Movie Producer Arraigned on 89 Felony Counts in $9 Million Ponzi Scheme
LOS ANGELES – Attorney General Edmund G. Brown Jr. today announced that a Laguna Niguel movie producer has been charged with 89 felony counts for orchestrating a “cold and calculated” $9 million Ponzi scheme in which he promised investors up to 35% returns for making loans to his B-movie production company.
“This con artist sold securities under the guise of a loan to fool investors and try to avoid following the rules,” Brown said. “He ran a cold and calculated scam, making promises he never intended to keep and using the funds of new victims to pay off the earlier ones.”
Mahmoud Karkehabadi (aka Mike Karkeh), 53, owner of Alliance Group Entertainment, was arraigned late Tuesday on the 89 felony counts, including securities fraud and grand theft. Bail has been set at $11 million. If convicted of all charges, Karkehabadi faces more than 25 years in prison.
More than 150 individuals from across the country made “movie production loans” to Alliance Group Entertainment, which has produced four B-movie flops since 2005, including “Confessions of a Pit Fighter” (2005) starring rapper Flavor Flav and “Hotel California” (2008).
Karkehabadi and his agents told investors they would get their money back within a year, regardless of a project’s success, with returns of 18 to 35%. When the year was up, Karkehabadi convinced investors to roll their “loans” over into the latest movie project or agree to extensions on the date for repayment.
A review of Alliance Group Entertainment bank records showed the majority of funds deposited into the company’s accounts were from investors – and their money was the source of most of the principal and interest payments made to earlier investors. The accounts showed deposits of more than $11 million from investors – and just $535,000 in revenue from the movies produced by the company.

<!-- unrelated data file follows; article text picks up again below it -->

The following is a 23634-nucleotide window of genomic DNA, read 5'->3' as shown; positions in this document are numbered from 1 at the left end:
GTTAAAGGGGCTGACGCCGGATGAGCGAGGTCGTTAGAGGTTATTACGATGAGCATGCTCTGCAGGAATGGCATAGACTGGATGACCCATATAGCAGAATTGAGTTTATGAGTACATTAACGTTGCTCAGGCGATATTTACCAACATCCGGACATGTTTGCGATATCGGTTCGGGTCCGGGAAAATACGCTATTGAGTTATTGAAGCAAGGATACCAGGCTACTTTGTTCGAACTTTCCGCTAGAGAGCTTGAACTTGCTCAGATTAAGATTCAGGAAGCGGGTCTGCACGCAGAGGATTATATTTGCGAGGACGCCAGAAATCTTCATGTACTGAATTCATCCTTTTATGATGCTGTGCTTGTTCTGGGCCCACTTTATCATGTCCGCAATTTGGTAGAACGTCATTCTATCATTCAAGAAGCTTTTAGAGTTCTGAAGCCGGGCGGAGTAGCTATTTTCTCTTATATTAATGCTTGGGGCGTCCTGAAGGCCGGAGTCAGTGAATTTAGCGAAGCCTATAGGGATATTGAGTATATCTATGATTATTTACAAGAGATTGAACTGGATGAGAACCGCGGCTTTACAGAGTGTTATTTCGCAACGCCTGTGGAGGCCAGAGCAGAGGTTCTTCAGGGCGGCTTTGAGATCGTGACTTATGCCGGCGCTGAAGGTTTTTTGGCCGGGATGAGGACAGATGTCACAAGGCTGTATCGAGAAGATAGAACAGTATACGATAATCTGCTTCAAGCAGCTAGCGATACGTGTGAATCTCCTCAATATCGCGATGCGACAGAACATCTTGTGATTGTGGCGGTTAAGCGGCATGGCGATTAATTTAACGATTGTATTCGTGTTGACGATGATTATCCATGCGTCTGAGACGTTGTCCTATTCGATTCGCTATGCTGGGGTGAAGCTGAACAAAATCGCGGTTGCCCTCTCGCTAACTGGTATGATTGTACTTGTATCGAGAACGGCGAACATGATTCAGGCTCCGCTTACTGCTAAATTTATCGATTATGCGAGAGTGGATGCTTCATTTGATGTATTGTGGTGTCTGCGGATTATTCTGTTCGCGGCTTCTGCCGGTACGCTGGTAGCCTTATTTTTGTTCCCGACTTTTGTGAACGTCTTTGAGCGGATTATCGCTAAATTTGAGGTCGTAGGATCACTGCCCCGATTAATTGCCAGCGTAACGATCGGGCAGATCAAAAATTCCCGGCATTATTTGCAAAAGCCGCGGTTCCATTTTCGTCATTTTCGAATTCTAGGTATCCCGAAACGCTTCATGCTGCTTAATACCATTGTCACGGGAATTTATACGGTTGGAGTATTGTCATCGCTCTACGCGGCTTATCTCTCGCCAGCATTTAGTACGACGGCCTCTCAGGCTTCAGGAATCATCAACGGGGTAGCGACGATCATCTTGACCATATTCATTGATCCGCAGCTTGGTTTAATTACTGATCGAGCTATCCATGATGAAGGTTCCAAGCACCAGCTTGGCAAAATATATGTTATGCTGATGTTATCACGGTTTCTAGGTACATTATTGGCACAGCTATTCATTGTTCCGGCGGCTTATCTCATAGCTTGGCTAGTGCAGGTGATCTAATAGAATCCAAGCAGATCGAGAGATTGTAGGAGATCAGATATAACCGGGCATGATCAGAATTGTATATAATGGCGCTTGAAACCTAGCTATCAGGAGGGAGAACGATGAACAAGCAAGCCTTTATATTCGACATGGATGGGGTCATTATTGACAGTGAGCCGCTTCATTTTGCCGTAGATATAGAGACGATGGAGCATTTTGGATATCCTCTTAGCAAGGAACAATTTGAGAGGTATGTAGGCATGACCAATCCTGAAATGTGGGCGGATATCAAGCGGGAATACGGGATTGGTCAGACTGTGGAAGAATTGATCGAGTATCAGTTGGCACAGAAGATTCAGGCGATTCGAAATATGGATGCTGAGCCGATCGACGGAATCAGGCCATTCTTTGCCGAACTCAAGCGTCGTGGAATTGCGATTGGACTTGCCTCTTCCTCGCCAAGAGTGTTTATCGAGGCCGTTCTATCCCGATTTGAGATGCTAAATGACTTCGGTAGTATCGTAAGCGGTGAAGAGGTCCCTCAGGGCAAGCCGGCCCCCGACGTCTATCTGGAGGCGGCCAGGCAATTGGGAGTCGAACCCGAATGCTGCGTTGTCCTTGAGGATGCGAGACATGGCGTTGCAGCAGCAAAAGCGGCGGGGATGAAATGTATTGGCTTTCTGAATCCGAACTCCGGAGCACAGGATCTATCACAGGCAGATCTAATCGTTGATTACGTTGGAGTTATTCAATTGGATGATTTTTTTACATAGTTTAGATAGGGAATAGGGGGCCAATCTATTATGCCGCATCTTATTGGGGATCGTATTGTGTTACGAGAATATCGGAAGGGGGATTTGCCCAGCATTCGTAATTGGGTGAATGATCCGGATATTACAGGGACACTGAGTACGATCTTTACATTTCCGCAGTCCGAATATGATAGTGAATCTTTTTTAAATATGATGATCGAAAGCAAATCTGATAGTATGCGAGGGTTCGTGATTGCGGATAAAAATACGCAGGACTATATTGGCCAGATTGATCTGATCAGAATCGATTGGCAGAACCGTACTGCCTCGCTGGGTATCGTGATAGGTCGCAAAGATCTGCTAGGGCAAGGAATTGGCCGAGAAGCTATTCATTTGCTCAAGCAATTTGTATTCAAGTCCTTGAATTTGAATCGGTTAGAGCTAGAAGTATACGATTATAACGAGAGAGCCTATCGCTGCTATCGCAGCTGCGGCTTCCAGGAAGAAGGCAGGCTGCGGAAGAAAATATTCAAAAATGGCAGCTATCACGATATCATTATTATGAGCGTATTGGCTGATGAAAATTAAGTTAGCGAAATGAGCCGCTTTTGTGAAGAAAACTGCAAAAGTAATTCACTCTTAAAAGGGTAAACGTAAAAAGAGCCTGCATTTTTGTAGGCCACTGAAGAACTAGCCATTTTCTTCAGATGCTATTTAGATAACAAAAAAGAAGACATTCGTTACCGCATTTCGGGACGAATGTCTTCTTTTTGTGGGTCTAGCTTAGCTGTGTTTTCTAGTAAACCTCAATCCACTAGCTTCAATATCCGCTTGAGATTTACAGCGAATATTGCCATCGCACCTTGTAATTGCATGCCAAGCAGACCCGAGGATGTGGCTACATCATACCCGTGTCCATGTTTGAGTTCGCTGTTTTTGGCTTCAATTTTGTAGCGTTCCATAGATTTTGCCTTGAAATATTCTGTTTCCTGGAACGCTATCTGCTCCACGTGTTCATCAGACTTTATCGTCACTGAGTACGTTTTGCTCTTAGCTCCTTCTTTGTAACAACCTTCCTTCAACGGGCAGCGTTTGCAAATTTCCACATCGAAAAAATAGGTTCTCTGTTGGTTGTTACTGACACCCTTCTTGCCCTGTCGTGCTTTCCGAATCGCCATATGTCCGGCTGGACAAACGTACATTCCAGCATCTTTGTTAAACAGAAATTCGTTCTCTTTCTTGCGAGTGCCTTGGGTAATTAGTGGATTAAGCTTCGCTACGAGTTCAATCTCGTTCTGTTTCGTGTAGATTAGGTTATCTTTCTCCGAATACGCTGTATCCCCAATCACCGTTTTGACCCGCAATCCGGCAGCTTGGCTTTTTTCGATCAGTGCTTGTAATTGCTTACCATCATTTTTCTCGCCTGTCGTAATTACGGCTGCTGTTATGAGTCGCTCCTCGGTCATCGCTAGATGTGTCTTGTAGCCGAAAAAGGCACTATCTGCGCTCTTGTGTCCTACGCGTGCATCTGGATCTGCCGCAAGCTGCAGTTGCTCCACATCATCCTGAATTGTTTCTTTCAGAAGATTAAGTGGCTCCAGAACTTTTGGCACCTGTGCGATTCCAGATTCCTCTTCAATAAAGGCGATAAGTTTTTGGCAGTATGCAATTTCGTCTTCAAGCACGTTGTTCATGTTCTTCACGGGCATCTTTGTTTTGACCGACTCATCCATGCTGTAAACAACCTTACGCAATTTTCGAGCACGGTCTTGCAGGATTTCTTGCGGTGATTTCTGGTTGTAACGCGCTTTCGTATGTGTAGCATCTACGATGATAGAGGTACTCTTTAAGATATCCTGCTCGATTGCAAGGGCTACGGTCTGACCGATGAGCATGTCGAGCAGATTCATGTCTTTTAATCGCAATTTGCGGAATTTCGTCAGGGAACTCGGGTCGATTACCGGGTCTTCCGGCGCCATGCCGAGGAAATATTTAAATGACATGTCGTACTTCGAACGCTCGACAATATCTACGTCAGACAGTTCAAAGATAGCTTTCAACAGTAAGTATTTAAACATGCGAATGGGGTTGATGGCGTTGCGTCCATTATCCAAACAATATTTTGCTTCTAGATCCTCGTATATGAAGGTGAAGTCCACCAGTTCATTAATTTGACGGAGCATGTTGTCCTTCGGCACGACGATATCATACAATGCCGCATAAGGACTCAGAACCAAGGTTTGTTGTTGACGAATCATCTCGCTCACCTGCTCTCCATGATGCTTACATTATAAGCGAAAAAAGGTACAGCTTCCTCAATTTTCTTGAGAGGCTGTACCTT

The Department of Corporations referred the case to Brown’s office in 2007 after receiving complaints from victims. Brown’s office launched an investigation in 2008, searching bank records and conducting interviews with investors across the country.
In 2003, the Attorney General’s office secured a $5 million judgment against Karkehabadi for deceptively marketing credit cards that could not be used in stores and violating the state’s false advertising and unfair business practices laws. Karkehabadi subsequently filed for bankruptcy. He did not disclose either of these facts to investors in Alliance Group Entertainment.
Two California-based agents who sold securities to victims of the Alliance Group Entertainment scheme are also being charged. Timothy Cho (aka Hin-Kong Cho), 54, of Newport Beach remains at-large, while Deanna Salazar, 53, of Yucca Valley, has agreed to surrender.
Brown’s Special Crimes Unit is prosecuting the case. Karkehabadi is seeking a reduced bail, and a bail hearing is set for September 3 in Orange County Superior Court.
A copy of the complaint, filed in the Orange County Superior Court, is attached.